i could do with some breakfast. this is barack obama's favourite diner. he lived round the corner before he was president and he still comes back. what does he eat. he likes the brea kfast. he is humble, he is strong. taihitia is an obama fan. as a nurse, she likes the changes he made to health care, giving poorer people better access. she worries donald trump will overturn the reforms, hitting the most vulnerable. they will not have access to
doctors, they will have to come through emergency services. many of them will be very sick, can't get medicine. some of them will die. her son daniel thought having a black president would mean a more inclusive america. but he fears donald trump's brand of populism is now encouraging division. i do feel my safety might be, you know, in danger. really? you feel more vulnerable now? i do, i do. in certain situations i do. post—trump? post—trump, yes. because it is something that you can see from the energy that trump built and the way that people express themselves who support trump. a lot of them have certain beliefs in things like that that do not align with my existence. some here do question the obama legacy and think change is overdue. aspiring businesswoman erika hopes donald trump will help people like her. i believe that he's going to open up doors for small business owners, hopefully, that's trying
to create big businesses. like you? yes. maybe you will be as rich as donald trump in a few years? we head to the suburbs. elgin, where nearly half the population is hispanic. donald trump's plans to build a giant wall along the mexican border mean many here cannot support him. never. lam i am concerned what he thinks about us, especially mexicans. but some views here may surprise you. rosa hopes a wall would help stop illegal immigrants. we have our own problems here in america, so... you know, to add more of them coming over here, i think... i don't think it's a good thing. and in the choir, margarita hopes donald trump will safeguard her
pro—life catholic values. i'm so excited and i'm so happy for him. and we should not be afraid of anything, not even a wall or anything. it seems this hispanic community is split, just as america is split. it isa it is a scary,, we do not know what is going to happen. a lot of people are scared what is going to happen. we do not want division. but look where we are. time to get back on route a5. jon kay, bbc news, chicago. and tomorrow, jon kay continues his journey down route a5 — he'll be in tennessee. well donald trump has been on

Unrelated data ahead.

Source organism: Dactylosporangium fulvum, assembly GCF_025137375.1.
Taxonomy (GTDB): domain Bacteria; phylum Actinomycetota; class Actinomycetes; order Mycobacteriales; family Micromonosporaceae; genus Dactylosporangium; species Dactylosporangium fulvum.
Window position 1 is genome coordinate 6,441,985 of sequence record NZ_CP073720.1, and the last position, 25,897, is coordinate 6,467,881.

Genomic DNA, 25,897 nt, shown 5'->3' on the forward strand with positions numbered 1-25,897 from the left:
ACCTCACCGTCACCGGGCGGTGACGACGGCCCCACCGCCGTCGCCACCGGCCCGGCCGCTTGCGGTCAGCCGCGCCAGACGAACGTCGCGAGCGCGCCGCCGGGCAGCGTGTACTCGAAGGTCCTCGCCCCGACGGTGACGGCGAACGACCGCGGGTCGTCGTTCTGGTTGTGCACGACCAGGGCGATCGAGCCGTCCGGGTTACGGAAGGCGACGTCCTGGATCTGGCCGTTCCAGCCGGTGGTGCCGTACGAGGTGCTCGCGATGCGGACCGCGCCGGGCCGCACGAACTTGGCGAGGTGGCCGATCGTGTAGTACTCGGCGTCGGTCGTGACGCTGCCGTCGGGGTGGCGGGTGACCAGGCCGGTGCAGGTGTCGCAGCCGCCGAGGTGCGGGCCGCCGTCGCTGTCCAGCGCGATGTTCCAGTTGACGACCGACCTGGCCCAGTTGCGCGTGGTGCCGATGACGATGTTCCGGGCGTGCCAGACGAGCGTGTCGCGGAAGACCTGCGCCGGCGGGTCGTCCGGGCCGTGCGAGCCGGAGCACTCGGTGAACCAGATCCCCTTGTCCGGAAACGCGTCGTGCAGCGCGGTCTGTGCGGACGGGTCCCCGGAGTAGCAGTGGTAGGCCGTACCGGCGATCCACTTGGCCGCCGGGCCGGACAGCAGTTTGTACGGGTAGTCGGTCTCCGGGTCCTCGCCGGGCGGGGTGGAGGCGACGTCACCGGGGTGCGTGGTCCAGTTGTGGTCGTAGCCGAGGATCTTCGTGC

twitter again from his latest message was meant to be in praise of his daughter of ankit sharma. but this is the twitter feed of the daughter of the president—elect and because of the simple typing error he actually directed people to a different place. a rather different of anchor who lives in brighton. the mistake quickly went viral. she found it amusing and encouraged the future president to be a little more careful in future with his typing. now a look at the weather — here's nick miller. we have double figure temperatures across parts of scotland, wet in
parts of england and cold and sunny in the far south east. that is a summary of the weather today. tonight the far south—east has a ha rd tonight the far south—east has a hard frost setting in in the countryside. some patchy outbreaks of rain and drizzle around in parts of rain and drizzle around in parts of england and wales. quite a range of england and wales. quite a range of temperatures. a mild start to wednesday whether temperatures are high. cloud across many parts with some drizzly rain around. the far south of england enjoying some brighter spells. although temperatures still low. temperatures clustered together for thursday and friday and into the weekend. a lot of settled weather but again plenty
of settled weather but again plenty of cloud. britain will leave the eu single market — theresa may sets out her core demands for brexit negotiations. she wants british laws to be judged in british courts, and new ways of dealing with immigration. brexit must mean control over the number of people who come to britain from europe, and that is what we will deliver. the prime minister also had a message for other eu leaders — don't try to punish us for brexit. while i am sure a positive agreement can be reached, i am equally clear that no deal for britain is better than a bad dealfor britain. parliament will have a vote on the final deal, but already the criticism has started. if all her optimism of a deal with the european union didn't work, we would move into a low tax, corporate taxation, bargain basement economy.